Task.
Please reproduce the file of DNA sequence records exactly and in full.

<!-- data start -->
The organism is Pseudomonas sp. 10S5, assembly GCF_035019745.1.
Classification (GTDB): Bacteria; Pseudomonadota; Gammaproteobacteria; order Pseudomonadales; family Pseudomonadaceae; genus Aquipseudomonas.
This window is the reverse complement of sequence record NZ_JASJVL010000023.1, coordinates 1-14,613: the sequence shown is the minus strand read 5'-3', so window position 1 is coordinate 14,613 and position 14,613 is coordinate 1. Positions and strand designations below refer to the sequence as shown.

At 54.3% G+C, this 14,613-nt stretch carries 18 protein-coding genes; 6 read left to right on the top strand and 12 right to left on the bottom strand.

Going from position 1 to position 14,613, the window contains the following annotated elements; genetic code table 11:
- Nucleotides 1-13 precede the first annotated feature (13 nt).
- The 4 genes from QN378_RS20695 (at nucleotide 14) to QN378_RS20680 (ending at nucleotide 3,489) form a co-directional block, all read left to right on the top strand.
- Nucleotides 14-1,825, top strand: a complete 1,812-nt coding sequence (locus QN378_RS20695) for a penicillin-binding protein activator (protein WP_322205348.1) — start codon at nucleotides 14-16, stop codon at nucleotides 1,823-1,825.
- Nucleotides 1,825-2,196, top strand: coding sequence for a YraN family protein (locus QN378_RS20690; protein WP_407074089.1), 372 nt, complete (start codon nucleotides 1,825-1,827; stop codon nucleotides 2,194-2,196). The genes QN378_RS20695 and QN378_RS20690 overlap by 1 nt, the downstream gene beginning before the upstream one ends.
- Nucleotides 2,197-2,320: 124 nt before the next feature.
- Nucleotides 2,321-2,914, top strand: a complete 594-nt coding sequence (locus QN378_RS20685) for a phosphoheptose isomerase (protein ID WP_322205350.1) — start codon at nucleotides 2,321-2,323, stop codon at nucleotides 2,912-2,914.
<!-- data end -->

The organism is Pseudomonas sp. 10S5, assembly GCF_035019745.1.
Classification (GTDB): Bacteria; Pseudomonadota; Gammaproteobacteria; order Pseudomonadales; family Pseudomonadaceae; genus Aquipseudomonas.
This window is the reverse complement of sequence record NZ_JASJVL010000023.1, coordinates 1-14,613: the sequence shown is the minus strand read 5'-3', so window position 1 is coordinate 14,613 and position 14,613 is coordinate 1. Positions and strand designations below refer to the sequence as shown.

At 54.3% G+C, this 14,613-nt stretch carries 18 protein-coding genes; 6 read left to right on the top strand and 12 right to left on the bottom strand.

Going from position 1 to position 14,613, the window contains the following annotated elements; genetic code table 11:
- Nucleotides 1-13 precede the first annotated feature (13 nt).
- The 4 genes from QN378_RS20695 (at nucleotide 14) to QN378_RS20680 (ending at nucleotide 3,489) form a co-directional block, all read left to right on the top strand.
- Nucleotides 14-1,825, top strand: a complete 1,812-nt coding sequence (locus QN378_RS20695) for a penicillin-binding protein activator (protein WP_322205348.1) — start codon at nucleotides 14-16, stop codon at nucleotides 1,823-1,825.
- Nucleotides 1,825-2,196, top strand: coding sequence for a YraN family protein (locus QN378_RS20690; protein WP_407074089.1), 372 nt, complete (start codon nucleotides 1,825-1,827; stop codon nucleotides 2,194-2,196). The genes QN378_RS20695 and QN378_RS20690 overlap by 1 nt, the downstream gene beginning before the upstream one ends.
- Nucleotides 2,197-2,320: 124 nt before the next feature.
- Nucleotides 2,321-2,914, top strand: a complete 594-nt coding sequence (locus QN378_RS20685) for a phosphoheptose isomerase (protein ID WP_322205350.1) — start codon at nucleotides 2,321-2,323, stop codon at nucleotides 2,912-2,914.